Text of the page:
Angelus of His Holiness Benedict XVI
Saint Peter's Square
Sunday, 11 December 2005
Third Sunday of Advent
After celebrating the Solemnity
of the Immaculate Conception of Mary, we enter during these
days into the evocative atmosphere of immediate preparation for
Holy Christmas, and we already see
the tree set up here. In today's consumer society, this period
has unfortunately suffered a sort of
commercial "pollution" that risks changing its authentic spirit,
marked by recollection, moderation and joy, which
is not external but intimate.
It is thus providential that almost as a portal to
Christmas there should be the feast of the
one who is the
Mother of Jesus and
who, better than anyone else, can lead us to
and adore the Son
of God made man.
Let us therefore allow her
to accompany us; may her sentiments prompt
us to prepare ourselves with heartfelt sincerity and openness of spirit to
recognize in the Child of Bethlehem the
Son of God Who came into the world for our
redemption. Let us walk together with
her in prayer
and accept the repeated invitation that the Advent
liturgy addresses to us to remain in expectation - watchful
and joyful expectation -, for the Lord
will not delay: He comes to set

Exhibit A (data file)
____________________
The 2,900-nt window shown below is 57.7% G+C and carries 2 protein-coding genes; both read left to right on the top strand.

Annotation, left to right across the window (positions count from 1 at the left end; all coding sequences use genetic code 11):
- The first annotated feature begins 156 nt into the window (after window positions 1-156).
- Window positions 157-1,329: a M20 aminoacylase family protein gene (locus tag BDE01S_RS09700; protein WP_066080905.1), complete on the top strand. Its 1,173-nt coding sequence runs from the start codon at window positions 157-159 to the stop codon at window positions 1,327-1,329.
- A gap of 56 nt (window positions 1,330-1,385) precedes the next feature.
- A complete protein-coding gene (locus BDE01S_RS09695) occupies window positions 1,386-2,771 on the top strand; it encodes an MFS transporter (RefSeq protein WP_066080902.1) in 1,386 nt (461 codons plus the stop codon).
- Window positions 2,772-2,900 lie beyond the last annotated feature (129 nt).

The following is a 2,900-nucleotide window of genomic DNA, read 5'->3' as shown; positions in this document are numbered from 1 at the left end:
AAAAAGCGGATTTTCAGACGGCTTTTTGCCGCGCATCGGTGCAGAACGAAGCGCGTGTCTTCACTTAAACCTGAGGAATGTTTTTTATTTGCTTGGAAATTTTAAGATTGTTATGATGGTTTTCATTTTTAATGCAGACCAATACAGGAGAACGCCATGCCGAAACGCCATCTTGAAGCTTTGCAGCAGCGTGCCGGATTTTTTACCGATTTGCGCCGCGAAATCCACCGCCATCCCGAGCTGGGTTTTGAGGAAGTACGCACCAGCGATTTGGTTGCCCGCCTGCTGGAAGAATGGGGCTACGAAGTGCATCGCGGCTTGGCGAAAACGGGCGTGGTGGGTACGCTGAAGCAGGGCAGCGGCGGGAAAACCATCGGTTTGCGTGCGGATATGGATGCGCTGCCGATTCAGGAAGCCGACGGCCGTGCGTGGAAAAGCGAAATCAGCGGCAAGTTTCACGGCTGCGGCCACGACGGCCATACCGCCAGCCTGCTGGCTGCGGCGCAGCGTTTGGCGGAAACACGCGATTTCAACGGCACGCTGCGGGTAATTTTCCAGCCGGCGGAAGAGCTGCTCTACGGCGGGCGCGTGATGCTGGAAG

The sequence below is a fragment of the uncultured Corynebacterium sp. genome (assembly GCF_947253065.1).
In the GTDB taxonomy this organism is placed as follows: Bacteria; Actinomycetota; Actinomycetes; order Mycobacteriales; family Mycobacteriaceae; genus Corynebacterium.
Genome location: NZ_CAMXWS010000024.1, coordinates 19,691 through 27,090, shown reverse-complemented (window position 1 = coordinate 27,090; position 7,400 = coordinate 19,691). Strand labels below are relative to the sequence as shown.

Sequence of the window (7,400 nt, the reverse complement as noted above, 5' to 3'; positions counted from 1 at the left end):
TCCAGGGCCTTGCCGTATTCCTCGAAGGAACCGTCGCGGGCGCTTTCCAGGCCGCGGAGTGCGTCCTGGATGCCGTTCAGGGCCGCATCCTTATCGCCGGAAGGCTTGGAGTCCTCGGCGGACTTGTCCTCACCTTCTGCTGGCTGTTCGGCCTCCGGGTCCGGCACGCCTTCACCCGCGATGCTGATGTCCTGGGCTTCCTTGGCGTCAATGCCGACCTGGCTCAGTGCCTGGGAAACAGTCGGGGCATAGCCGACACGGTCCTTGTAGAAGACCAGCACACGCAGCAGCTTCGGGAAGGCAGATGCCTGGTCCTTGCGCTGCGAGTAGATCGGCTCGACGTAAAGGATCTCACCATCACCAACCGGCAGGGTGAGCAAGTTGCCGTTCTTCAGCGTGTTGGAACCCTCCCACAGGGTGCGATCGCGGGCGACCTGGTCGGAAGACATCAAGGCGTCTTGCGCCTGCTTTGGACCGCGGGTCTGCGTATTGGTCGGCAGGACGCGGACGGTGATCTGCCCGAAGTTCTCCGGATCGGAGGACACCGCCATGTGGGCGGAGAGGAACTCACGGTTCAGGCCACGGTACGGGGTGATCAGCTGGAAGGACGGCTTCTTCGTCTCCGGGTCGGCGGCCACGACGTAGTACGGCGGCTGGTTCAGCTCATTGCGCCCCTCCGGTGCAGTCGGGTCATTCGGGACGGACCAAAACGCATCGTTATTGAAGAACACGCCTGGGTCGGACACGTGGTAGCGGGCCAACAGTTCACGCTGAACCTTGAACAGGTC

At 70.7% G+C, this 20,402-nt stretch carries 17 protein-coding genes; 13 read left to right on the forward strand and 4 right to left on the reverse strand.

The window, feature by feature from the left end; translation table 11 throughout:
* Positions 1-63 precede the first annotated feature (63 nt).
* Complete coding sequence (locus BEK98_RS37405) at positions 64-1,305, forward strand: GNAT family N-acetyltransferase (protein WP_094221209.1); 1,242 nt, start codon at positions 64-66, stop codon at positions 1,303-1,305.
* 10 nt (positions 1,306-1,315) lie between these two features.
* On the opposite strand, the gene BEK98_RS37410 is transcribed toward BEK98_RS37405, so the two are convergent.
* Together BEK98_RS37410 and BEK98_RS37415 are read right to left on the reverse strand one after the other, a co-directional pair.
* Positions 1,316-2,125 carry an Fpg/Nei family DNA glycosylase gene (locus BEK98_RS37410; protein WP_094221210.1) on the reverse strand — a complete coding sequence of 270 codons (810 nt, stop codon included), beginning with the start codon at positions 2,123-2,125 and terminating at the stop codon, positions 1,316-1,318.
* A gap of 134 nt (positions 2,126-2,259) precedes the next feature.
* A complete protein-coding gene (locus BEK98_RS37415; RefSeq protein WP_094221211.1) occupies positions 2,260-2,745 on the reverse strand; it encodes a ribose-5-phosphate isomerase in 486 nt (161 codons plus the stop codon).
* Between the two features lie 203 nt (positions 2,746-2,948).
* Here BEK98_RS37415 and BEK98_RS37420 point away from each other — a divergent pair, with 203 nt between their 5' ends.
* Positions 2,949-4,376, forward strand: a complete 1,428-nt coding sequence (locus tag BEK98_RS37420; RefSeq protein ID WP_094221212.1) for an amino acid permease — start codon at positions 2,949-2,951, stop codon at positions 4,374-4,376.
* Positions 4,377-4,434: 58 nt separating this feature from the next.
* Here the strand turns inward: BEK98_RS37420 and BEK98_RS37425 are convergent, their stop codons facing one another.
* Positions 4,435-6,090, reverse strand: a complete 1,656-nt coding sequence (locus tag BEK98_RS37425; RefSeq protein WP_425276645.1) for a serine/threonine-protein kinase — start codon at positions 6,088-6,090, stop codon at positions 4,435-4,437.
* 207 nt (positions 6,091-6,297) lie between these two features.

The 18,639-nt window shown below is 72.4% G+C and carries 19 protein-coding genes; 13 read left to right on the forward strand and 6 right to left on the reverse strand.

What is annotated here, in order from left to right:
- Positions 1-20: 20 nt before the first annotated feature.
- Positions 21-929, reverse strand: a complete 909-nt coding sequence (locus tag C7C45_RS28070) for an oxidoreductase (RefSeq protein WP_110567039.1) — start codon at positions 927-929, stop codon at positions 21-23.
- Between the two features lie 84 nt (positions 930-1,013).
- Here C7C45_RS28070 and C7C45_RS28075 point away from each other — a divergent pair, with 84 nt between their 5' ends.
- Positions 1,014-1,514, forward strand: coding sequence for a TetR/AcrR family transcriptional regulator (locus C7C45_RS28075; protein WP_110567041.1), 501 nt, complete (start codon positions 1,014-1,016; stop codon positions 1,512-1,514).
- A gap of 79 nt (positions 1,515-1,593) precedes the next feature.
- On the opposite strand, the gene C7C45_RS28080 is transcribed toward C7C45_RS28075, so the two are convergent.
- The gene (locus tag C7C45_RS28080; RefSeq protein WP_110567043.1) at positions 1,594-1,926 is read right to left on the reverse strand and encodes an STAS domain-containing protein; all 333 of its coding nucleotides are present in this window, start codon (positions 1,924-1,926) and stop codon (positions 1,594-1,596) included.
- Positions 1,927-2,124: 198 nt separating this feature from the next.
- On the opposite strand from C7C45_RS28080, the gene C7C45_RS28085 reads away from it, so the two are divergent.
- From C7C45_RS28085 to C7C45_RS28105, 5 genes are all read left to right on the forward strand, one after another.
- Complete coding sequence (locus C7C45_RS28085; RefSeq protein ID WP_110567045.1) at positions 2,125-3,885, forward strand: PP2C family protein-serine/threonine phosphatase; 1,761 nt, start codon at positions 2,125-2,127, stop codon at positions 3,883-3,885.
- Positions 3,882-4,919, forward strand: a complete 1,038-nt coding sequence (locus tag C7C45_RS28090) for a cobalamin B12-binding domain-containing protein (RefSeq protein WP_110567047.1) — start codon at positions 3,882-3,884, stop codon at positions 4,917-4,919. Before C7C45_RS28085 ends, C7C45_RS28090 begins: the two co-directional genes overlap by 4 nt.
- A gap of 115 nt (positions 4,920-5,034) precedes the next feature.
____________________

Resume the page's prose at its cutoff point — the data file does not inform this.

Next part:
His people free from
Following a beautiful and firmly-rooted tradition, many families
set up their Crib immediately after the Feast of
the Immaculate Conception, as if to relive with
Mary those days full of trepidation
that preceded the birth of Jesus. Putting up
the Crib at home can be a simple but effective way of presenting
faith, to pass it
on to one's children.
The Crib helps us contemplate the
mystery of God's love that was
revealed in the poverty and
simplicity of the Bethlehem Grotto.
Saint Francis of Assisi was so taken by the
mystery of the Incarnation that
he wanted to present it anew at Greccio
in the living Nativity scene, thus beginning an old, popular tradition
that still retains its value for evangelization today.
Indeed, the Crib can help us understand the
secret of the true
Christmas because it speaks of the humility
and merciful goodness of
"though He was rich He made Himself poor"
for us (2Corinthians 8:9).
poverty enriches those who embrace it and
Christmas brings joy and
peace to those who, like the shepherds in
Bethlehem, accept the Angel's words: "Let
this be a sign to you: in a manger you will find an Infant wrapped in swaddling
clothes" (Luke 2:12). This is still the sign for us too, men
and women of the third millennium. There is
no other Christmas.
Soon, as did beloved John Paul II, I too will bless the
figurines of the Baby Jesus that the
children of Rome will place in the Crib in their homes. With this
act of Blessing, I would like to invoke the
help of the Lord so that all Christian
families will prepare to celebrate the coming
Christmas celebrations with faith.
May Mary help us enter into the
true spirit of Christmas.